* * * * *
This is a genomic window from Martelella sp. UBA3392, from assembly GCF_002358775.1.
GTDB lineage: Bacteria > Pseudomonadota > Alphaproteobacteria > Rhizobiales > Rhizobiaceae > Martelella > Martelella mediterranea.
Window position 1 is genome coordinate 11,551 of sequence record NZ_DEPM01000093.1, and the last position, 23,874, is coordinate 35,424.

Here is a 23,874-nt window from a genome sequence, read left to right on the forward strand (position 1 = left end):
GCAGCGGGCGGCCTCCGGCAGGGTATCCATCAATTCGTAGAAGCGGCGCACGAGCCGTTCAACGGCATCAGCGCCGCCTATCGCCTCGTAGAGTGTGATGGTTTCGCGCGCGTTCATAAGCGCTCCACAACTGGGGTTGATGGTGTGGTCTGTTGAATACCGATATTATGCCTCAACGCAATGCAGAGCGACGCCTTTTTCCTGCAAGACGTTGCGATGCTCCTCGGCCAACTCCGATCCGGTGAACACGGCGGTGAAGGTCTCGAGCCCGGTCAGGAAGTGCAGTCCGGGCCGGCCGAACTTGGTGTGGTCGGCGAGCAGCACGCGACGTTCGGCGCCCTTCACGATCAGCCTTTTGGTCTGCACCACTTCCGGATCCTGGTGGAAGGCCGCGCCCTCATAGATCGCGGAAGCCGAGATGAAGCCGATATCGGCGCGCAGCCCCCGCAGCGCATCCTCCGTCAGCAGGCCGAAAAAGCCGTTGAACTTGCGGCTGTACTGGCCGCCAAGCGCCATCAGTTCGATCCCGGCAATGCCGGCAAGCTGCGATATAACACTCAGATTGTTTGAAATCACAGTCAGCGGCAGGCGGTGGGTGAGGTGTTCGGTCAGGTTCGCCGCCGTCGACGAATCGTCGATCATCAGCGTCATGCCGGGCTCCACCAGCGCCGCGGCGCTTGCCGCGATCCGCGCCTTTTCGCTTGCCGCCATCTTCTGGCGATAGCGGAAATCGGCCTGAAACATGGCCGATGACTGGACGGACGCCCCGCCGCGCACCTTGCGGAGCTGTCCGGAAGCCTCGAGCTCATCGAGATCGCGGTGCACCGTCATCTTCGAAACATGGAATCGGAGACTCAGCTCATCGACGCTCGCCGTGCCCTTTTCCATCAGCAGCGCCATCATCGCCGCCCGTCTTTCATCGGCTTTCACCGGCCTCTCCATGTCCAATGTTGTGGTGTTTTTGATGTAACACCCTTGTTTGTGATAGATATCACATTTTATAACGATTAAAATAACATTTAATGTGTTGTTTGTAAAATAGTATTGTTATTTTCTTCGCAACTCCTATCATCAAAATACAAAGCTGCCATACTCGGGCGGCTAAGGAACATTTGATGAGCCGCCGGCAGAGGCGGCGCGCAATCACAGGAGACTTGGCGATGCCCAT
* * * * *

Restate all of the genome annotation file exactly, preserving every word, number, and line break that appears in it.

This is a genomic window from Martelella sp. UBA3392, from assembly GCF_002358775.1.
GTDB lineage: Bacteria > Pseudomonadota > Alphaproteobacteria > Rhizobiales > Rhizobiaceae > Martelella > Martelella mediterranea.
Window position 1 is genome coordinate 11,551 of sequence record NZ_DEPM01000093.1, and the last position, 23,874, is coordinate 35,424.

Here is a 23,874-nt window from a genome sequence, read left to right on the forward strand (position 1 = left end):
GCAGCGGGCGGCCTCCGGCAGGGTATCCATCAATTCGTAGAAGCGGCGCACGAGCCGTTCAACGGCATCAGCGCCGCCTATCGCCTCGTAGAGTGTGATGGTTTCGCGCGCGTTCATAAGCGCTCCACAACTGGGGTTGATGGTGTGGTCTGTTGAATACCGATATTATGCCTCAACGCAATGCAGAGCGACGCCTTTTTCCTGCAAGACGTTGCGATGCTCCTCGGCCAACTCCGATCCGGTGAACACGGCGGTGAAGGTCTCGAGCCCGGTCAGGAAGTGCAGTCCGGGCCGGCCGAACTTGGTGTGGTCGGCGAGCAGCACGCGACGTTCGGCGCCCTTCACGATCAGCCTTTTGGTCTGCACCACTTCCGGATCCTGGTGGAAGGCCGCGCCCTCATAGATCGCGGAAGCCGAGATGAAGCCGATATCGGCGCGCAGCCCCCGCAGCGCATCCTCCGTCAGCAGGCCGAAAAAGCCGTTGAACTTGCGGCTGTACTGGCCGCCAAGCGCCATCAGTTCGATCCCGGCAATGCCGGCAAGCTGCGATATAACACTCAGATTGTTTGAAATCACAGTCAGCGGCAGGCGGTGGGTGAGGTGTTCGGTCAGGTTCGCCGCCGTCGACGAATCGTCGATCATCAGCGTCATGCCGGGCTCCACCAGCGCCGCGGCGCTTGCCGCGATCCGCGCCTTTTCGCTTGCCGCCATCTTCTGGCGATAGCGGAAATCGGCCTGAAACATGGCCGATGACTGGACGGACGCCCCGCCGCGCACCTTGCGGAGCTGTCCGGAAGCCTCGAGCTCATCGAGATCGCGGTGCACCGTCATCTTCGAAACATGGAATCGGAGACTCAGCTCATCGACGCTCGCCGTGCCCTTTTCCATCAGCAGCGCCATCATCGCCGCCCGTCTTTCATCGGCTTTCACCGGCCTCTCCATGTCCAATGTTGTGGTGTTTTTGATGTAACACCCTTGTTTGTGATAGATATCACATTTTATAACGATTAAAATAACATTTAATGTGTTGTTTGTAAAATAGTATTGTTATTTTCTTCGCAACTCCTATCATCAAAATACAAAGCTGCCATACTCGGGCGGCTAAGGAACATTTGATGAGCCGCCGGCAGAGGCGGCGCGCAATCACAGGAGACTTGGCGATGCCCAT